6 Big Myths About Hydration
The heat is on, so you've probably got your water bottle out. And that's a good thing. "Every single cell in your body needs fluid to function properly," says Angie Eakin, MD, a family medicine physician at Barnard Medical Center in Washington, D.C. "That's why even mild dehydration can make you irritable, foggy-headed, and headachy." But while it's smart to keep sipping, especially when it's hot and humid, a lot of conventional wisdom about hydrating is just plain false. Read on for the eye-opening scoop.
Myth: We're all chronically dehydrated
Fact: Not if you eat a healthy diet
Once upon a time, we used to have some water just to wash down a meal. But these days, we're encouraged to drink all day long, on the premise that we've secretly been walking around like parched zombies. Not so, says Barbara Rolls, PhD, a nutrition professor at Pennsylvania State University. The truth is, moisture in food contributes about 20 percent of the fluid you need. So if you avoid "dry" foods like heavily processed crackers, fill up on fruits and veggies and drink when you're thirsty, you should stay well hydrated, even if you're not chugalugging, explains Rolls.
Bottom line: Eating a diet packed with produce helps prevent dehydration throughout the day. Some super-hydrating choices: cucumbers (97 percent water), cauliflower (92 percent water), spinach (91 percent water) and strawberries (91 percent water).
Myth: It's easy to mistake thirst for hunger
Fact: Your body knows the difference
The thinking here is that you're apt to dive into a big bag of M&M's when what you really need is to swig H2O. Reality check: Snack attacks are usually due to any number of reasons (boredom, habit, stress) besides thirst. In fact, "studies in animals show that being thirsty may actually make you eat less during the day," says Rolls.
You're unlikely to mix up true thirst and hunger because the sensations aren't even similar. "They feel different and are regulated by separate mechanisms in your body," says Rolls. When you're low on fluids, your cell and blood volumes decrease, and you get an unpleasantly dry, tacky-feeling mouth. Hunger, on the other hand, is driven by gut hormones, nutrients and glucose, and it's heralded by stomach rumbles and a sensation of emptiness.
Bottom line: Look out for the thirst and hunger cues above, and drink or eat up as needed. (And if what you're really feeling is boredom or stress, take a stretch break or watch some kitten videos instead.)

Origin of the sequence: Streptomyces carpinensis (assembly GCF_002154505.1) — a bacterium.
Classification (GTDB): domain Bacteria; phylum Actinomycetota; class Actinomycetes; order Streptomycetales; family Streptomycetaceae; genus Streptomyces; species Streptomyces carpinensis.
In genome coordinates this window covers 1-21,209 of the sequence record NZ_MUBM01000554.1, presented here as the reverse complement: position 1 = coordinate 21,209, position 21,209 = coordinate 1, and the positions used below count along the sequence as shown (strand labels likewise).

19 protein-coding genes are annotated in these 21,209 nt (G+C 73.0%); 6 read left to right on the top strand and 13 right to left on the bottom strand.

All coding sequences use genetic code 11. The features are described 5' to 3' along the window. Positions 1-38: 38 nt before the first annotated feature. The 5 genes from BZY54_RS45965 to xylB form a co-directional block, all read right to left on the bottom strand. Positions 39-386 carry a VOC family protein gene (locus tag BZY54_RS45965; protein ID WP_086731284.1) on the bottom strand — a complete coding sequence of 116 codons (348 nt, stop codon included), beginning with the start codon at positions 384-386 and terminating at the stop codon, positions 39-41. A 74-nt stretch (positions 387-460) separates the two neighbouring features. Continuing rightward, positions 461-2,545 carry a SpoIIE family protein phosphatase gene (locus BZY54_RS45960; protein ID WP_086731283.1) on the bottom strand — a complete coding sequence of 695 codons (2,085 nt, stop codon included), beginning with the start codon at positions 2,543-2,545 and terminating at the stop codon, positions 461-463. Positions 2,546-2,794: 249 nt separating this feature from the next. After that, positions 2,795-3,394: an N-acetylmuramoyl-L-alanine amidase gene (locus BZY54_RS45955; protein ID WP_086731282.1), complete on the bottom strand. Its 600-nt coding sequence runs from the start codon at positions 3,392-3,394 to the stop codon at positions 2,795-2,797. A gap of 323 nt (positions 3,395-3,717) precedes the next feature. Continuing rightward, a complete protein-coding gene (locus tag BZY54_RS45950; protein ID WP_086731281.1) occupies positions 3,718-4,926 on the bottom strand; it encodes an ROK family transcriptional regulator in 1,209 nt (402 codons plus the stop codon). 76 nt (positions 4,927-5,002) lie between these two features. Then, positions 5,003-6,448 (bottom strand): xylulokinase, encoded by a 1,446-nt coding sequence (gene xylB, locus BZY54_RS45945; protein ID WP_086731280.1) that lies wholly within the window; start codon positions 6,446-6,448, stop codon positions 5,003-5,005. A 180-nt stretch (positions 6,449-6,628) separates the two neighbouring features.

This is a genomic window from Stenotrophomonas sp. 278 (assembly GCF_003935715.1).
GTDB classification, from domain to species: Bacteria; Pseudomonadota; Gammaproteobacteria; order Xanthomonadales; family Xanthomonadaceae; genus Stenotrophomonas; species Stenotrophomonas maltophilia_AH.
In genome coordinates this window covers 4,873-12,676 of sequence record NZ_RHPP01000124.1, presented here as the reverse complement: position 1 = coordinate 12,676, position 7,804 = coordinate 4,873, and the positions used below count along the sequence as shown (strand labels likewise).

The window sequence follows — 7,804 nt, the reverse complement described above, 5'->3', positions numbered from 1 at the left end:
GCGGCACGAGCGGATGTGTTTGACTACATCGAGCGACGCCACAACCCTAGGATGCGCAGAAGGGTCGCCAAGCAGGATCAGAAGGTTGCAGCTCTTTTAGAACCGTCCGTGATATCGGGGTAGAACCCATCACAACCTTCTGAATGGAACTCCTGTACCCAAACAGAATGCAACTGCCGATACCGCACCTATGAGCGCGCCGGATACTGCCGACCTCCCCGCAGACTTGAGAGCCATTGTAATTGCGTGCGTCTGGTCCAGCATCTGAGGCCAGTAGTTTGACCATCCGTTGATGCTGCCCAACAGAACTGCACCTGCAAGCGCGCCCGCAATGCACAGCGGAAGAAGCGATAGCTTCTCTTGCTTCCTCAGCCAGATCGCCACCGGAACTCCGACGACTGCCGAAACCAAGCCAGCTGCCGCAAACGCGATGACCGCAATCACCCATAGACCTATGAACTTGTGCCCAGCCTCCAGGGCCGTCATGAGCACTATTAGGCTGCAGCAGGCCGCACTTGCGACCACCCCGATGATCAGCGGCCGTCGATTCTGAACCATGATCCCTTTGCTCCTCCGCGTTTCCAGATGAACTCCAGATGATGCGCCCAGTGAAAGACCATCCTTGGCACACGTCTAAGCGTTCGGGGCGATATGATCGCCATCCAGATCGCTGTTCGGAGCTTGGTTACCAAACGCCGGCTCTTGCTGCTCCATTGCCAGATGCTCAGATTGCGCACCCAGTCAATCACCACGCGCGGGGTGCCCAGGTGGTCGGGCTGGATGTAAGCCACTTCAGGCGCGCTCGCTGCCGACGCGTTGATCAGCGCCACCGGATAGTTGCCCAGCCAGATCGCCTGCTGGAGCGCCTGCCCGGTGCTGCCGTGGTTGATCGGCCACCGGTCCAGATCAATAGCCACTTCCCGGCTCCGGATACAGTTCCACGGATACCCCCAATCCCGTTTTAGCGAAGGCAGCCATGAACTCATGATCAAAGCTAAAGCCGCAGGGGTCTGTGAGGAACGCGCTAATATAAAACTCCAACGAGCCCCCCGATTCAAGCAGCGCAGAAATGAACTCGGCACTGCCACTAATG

Myth: You need to drink 64 ounces of water a day—at least
Fact: That's a random number
"There's not a lot of hard-core evidence that you have to drink this amount," says Dr. Eakin. The Institute of Medicine says that healthy women should actually consume 91 ounces of H2O a day—but that includes intake from all beverages and food, not just what goes into your water glass. Still, that's only an estimate. You might need more if you live in a hot and humid climate, exercise a ton or are pregnant. Most healthy adults will hit the right amount by following their own thirst cues.
Bottom line: As long as you drink when you're thirsty (notice a theme here?) and your pee is generally pale yellow, it isn't necessary to count your ounces.
Myth: Thirsty? You're already dehydrated
Fact: You could use a drink, but it's not a crisis
Folks who tout this myth would have you believe that thirst is something you should never feel, ever. But thirst is simply your body's way of saying, "Hey, lady, maybe you ought to take a swig from your water bottle." Notes Dr. Eakin, "Our ancestors had to look for fluid; they couldn't just walk to the watercooler." Translation: It's OK to feel a little thirsty—just don't wait too long to grab a drink. Actual dehydration (the kind that endangers your health) comes with more serious ill effects, like migraines and dizziness.
Bottom line: Assuming you're otherwise healthy, thirst is totally normal and not a sign of a major problem. Don't let it reach the point where you feel foggy or get a headache; if you do, start sipping right away. Mild dehydration can be treated by drinking more, but if you have symptoms of severe dehydration, like confusion, extreme thirst or no urination, head to the ER, where you can get intravenous fluids.
Myth: You should drink a lot during exercise
Fact: Let thirst be your guide
You may think it's good to glug loads of water during spin class—or that it can't hurt. But there is such a thing as overhydration. Hyponatremia, in which the level of sodium in your blood gets too low, can be caused by drinking large volumes of fluid, even with electrolytes. It's rare, but it can be deadly. "There is no reason to drink more than your body needs, and the sensor that tells us how much we need is thirst," says Mitchell Rosner, MD, professor of medicine at the University of Virginia Health System, who authored guidelines on H2O and exercise in the Clinical Journal of Sports Medicine in 2015. You don't have to gulp a gallon of water during a workout if you're not thirsty. Don't trust your "thirst-inct"? Weigh yourself before and after exercising, then drink 16 ounces for every pound lost.
Bottom line: Thirst has worked for thousands of years. Listen to it!
Myth: Drinking water will curb your appetite
Fact: Maybe, but not for the reason you think.
Though eating soup or another water-rich food at the start of a meal will fill you up and help you consume fewer calories overall, "plain water empties out of your stomach quickly," says Rolls. However, she points out, research shows that if you believe water can tame your appetite, it might. Talk about thinking yourself thin.